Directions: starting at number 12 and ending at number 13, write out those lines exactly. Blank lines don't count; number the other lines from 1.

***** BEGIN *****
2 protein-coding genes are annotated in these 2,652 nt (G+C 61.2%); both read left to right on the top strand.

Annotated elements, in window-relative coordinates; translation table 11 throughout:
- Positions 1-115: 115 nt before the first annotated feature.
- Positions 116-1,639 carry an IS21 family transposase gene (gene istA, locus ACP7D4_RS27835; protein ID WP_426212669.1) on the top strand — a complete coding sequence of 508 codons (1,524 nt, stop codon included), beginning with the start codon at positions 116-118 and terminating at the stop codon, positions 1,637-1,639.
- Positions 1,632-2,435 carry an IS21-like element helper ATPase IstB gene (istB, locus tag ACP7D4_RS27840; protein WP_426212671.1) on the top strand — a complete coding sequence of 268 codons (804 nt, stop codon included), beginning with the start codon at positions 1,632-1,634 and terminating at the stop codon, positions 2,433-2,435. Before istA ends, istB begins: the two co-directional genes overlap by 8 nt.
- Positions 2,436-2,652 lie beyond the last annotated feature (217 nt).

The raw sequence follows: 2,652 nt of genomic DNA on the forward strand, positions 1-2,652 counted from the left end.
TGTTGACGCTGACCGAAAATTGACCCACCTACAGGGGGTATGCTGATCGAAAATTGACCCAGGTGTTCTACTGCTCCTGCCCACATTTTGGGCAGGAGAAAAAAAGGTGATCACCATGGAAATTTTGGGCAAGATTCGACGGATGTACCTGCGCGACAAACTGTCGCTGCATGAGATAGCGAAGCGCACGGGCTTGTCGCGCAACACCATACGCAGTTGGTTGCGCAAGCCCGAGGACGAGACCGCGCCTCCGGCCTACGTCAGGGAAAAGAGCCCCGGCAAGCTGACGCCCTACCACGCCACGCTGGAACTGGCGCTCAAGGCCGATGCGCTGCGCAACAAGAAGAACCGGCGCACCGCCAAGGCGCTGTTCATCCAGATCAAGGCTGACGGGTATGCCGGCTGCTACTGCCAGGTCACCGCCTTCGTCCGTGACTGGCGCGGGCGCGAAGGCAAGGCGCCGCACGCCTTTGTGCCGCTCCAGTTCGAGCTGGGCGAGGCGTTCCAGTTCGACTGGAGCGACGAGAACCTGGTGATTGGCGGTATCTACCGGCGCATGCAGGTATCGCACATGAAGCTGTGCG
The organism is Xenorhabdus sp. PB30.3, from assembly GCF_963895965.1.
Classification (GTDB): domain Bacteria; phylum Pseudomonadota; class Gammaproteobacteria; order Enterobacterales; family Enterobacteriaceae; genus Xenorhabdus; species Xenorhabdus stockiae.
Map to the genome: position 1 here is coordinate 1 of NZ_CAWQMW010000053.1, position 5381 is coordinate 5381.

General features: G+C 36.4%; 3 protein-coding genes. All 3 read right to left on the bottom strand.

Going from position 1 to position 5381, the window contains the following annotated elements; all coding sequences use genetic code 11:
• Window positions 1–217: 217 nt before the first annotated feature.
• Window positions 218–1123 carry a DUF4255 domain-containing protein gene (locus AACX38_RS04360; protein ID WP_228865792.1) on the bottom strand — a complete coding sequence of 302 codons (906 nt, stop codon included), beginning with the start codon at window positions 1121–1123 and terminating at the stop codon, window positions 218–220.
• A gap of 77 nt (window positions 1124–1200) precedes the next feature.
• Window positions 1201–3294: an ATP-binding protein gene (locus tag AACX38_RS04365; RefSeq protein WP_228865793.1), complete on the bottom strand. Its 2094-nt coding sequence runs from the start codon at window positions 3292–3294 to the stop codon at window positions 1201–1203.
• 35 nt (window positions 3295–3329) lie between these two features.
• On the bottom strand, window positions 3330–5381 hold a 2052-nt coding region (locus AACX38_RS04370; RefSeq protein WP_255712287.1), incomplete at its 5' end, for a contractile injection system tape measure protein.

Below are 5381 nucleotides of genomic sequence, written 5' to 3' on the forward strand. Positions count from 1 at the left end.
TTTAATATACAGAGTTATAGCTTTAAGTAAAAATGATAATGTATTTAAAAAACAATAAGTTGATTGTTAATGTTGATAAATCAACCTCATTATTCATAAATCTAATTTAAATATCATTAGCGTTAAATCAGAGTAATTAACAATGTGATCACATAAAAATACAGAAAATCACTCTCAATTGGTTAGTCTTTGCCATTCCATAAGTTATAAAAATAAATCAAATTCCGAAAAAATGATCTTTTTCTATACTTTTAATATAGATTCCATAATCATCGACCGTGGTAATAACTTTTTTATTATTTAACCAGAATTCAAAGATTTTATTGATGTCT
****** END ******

General features: G+C 36.4%; 3 protein-coding genes. All 3 read right to left on the bottom strand.

Going from position 1 to position 5381, the window contains the following annotated elements; all coding sequences use genetic code 11: